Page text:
Thursday, January 6, 2011

Art Around Town

Yesterday, I took some time to see what art might be hanging at BSU.  There was nothing up in the Liberal Arts building, so I headed over to the Student Union building.  First enjoying a chicken sandwich from Idaho's one and only Chik-fil-A Express restaurant, I then continued upstairs to the gallery space.  I was delighted to find the exhibit, Katsura: The Photographs of Ishimoto Yasuhiro (click on link to see the Boise Weekly's blurb about it, if you need more information).

The gallery was filled with these black and white photos the artist took of the Katsura Detached Palace located on the Katsura River on the outskirts of Kyoto in Japan.  The building dates from the early Edo period (17th century).  I found this information in the free handouts and booklet provided.

The majority of photographs were taken from the inside of the pavilion.  The simple architecture and lack of furnishing gave Yasuhiro the means to create strong visual images with graphic lines and geometric shapes, bringing the three dimensional architecture into a flattened two dimensional realm.  This, with the addition of the abstracted view, was really what appealed to me and made the historic architecture modern.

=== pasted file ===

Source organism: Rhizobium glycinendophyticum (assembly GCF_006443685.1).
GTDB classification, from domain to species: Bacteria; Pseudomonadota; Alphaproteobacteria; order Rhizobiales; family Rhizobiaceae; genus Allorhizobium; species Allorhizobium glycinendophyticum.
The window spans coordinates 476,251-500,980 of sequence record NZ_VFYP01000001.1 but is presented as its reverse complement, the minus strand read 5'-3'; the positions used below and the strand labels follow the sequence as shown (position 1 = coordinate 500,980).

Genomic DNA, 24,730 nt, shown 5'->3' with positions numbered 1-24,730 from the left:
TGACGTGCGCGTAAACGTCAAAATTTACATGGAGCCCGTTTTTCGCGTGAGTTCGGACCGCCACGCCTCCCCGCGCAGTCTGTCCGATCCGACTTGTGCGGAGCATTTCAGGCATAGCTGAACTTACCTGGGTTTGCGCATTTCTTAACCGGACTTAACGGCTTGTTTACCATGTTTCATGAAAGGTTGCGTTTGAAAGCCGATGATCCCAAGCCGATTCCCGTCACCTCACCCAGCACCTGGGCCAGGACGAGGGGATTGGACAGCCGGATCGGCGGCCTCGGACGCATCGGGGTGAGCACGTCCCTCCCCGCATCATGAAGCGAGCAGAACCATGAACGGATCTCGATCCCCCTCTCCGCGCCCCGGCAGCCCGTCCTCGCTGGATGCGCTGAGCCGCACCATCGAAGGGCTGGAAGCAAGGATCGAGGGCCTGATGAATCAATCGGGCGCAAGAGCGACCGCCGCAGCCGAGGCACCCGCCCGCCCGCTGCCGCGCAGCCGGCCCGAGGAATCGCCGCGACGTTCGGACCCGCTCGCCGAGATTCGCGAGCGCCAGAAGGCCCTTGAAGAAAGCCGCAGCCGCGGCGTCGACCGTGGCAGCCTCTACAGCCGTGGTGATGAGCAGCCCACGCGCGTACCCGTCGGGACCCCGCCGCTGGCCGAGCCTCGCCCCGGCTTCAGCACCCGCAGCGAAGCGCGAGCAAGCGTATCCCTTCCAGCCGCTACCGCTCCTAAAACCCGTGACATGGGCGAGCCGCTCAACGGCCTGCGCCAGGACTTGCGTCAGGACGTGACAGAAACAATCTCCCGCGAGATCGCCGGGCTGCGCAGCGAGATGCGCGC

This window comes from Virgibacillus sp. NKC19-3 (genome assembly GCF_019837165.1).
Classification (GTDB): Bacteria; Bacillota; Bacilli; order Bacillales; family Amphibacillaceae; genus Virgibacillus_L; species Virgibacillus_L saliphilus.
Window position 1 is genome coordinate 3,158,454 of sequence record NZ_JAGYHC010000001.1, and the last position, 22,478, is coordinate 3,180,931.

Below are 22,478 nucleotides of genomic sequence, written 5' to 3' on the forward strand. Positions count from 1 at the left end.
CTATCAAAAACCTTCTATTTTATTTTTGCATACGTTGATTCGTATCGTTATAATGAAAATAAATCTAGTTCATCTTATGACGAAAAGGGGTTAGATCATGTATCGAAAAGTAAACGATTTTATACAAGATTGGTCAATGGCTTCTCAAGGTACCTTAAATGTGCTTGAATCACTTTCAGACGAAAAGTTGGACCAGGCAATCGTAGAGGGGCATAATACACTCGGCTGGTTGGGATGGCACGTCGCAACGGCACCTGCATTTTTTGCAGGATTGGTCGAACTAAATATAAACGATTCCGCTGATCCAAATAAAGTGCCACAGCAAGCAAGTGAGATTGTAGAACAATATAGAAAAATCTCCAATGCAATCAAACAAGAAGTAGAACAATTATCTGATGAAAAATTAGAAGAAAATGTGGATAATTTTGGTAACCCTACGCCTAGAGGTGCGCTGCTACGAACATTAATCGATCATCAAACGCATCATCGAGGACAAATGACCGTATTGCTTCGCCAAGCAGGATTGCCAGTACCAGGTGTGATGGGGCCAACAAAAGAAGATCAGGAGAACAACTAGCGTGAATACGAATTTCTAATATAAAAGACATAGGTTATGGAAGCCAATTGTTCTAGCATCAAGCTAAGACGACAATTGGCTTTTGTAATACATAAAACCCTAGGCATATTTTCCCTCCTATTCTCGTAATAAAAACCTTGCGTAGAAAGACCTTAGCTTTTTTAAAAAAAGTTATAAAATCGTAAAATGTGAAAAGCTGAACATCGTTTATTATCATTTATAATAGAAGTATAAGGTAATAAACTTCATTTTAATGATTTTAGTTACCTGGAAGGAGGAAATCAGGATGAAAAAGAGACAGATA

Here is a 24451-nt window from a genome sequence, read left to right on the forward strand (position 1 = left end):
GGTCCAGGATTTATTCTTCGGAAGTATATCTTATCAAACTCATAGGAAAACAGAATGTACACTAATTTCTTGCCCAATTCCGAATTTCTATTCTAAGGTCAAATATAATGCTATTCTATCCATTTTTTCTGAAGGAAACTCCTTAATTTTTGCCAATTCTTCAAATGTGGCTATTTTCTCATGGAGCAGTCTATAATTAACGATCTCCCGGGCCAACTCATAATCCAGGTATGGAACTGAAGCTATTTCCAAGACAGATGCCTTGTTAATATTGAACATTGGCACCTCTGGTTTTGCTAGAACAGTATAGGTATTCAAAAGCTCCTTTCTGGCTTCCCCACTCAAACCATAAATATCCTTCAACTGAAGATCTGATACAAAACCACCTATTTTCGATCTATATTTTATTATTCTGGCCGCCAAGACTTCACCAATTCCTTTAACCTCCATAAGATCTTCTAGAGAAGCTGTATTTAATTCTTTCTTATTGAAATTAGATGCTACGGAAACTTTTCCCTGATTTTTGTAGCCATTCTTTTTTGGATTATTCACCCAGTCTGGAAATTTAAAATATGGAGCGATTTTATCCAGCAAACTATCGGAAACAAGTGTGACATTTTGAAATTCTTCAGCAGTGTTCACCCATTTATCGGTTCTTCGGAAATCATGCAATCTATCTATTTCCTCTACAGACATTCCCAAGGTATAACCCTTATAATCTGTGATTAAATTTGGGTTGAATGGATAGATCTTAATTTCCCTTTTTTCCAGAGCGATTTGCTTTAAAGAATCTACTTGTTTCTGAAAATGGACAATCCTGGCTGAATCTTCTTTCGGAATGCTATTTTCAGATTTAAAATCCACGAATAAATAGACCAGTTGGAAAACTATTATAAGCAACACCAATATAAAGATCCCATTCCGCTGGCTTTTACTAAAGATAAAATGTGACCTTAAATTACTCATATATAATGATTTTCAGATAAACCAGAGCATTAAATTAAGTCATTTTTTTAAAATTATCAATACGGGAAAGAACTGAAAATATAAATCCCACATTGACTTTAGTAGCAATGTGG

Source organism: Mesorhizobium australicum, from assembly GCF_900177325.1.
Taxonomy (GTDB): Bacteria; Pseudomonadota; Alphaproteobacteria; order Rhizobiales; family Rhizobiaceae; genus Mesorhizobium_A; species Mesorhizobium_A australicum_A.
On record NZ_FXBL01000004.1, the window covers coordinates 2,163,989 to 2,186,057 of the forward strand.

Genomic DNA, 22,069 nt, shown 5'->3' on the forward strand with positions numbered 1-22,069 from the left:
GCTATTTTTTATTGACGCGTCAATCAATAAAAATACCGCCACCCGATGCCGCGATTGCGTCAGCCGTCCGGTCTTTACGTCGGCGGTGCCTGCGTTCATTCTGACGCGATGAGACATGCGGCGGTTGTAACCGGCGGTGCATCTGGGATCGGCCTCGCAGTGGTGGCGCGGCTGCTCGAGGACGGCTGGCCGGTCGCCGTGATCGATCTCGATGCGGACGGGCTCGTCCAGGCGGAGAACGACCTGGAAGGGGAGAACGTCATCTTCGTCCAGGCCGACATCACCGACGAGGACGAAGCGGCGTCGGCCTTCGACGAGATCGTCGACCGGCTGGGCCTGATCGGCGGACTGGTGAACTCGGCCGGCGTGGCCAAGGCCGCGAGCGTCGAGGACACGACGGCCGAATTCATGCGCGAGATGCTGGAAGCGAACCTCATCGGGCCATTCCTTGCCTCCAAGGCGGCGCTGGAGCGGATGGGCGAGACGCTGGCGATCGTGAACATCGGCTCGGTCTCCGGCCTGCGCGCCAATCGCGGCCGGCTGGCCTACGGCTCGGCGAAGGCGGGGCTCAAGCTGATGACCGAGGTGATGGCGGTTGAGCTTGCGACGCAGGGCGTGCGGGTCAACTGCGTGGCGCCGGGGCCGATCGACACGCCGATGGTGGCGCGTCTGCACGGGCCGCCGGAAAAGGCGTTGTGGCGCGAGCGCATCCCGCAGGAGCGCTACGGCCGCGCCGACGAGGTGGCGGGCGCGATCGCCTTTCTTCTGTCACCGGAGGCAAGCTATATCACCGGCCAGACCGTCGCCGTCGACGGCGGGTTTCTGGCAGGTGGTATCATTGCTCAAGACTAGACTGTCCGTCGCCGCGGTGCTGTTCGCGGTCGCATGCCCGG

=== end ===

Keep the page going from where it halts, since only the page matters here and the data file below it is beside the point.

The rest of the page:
There were also some photographs of the surrounding gardens which showed great texture and detail of stones, mosses, trees, bamboo fences and the other elements that make up the traditional Japanese garden.  The picture below, which demonstrates the planned placement of path and stepping stones, reminds me of several sketches I have in one of my sketch books which I had done after studying a book from the library about Japanese gardens.

I really enjoyed the show and thought the photos were beautiful and yet, because they were in black and white, the interior pictures were austere in a somewhat severe way, not necessarily portraying the calming beauty I tend to think of in the Japanese aesthetic (although the artist was born in America and studied in Chicago before becoming a Japanese citizen and I doubt the traditional Japanese aesthetic was what he was aiming for).

The show is only open through Jan. 9, so if you are in town and want to see it, you need to go in the next few days.

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